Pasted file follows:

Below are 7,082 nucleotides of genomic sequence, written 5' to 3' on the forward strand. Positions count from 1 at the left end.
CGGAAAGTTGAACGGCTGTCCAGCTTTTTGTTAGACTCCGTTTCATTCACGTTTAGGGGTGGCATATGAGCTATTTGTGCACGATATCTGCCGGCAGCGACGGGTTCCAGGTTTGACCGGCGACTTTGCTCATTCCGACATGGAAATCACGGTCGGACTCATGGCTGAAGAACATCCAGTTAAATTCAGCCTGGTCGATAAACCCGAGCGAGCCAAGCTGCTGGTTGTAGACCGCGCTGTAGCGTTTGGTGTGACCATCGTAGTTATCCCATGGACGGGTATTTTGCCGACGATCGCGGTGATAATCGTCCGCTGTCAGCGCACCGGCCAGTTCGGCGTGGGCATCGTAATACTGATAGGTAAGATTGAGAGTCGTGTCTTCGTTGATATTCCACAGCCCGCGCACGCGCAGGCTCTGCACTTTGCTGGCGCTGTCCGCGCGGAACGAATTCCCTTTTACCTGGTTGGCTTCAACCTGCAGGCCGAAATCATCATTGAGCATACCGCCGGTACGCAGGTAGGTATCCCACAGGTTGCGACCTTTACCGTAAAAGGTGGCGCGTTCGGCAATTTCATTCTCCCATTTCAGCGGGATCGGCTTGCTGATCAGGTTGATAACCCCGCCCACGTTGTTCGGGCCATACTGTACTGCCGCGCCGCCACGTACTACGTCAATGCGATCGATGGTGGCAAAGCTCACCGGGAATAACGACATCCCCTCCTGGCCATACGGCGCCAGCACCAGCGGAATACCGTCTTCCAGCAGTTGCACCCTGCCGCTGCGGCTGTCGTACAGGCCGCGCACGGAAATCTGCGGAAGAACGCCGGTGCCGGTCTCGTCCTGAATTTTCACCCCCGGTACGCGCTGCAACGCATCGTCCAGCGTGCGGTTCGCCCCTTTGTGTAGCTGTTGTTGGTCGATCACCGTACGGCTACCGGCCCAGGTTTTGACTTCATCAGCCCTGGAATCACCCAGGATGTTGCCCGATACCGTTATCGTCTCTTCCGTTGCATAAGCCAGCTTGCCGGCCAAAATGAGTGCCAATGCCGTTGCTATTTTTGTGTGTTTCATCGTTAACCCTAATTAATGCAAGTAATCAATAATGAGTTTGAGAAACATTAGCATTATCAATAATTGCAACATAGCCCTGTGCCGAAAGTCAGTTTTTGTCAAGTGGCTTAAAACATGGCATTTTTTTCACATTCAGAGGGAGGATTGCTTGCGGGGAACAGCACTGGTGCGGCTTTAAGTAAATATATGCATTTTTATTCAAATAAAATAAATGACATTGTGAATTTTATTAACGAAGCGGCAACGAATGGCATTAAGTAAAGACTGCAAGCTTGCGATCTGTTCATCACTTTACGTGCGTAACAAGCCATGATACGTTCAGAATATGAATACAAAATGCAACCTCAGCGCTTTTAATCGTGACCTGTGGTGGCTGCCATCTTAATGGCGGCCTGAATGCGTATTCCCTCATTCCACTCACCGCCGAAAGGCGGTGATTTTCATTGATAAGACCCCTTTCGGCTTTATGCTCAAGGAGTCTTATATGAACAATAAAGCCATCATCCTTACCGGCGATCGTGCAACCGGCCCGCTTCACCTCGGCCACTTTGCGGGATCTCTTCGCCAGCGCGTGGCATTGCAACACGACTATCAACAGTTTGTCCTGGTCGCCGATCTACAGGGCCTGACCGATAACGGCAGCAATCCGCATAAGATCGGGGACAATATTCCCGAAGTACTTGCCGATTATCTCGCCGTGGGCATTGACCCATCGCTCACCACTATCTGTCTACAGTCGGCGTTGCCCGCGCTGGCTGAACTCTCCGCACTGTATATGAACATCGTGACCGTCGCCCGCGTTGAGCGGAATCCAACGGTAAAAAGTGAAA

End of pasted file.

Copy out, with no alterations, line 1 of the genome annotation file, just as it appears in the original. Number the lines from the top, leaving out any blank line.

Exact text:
Below are 7,082 nucleotides of genomic sequence, written 5' to 3' on the forward strand. Positions count from 1 at the left end.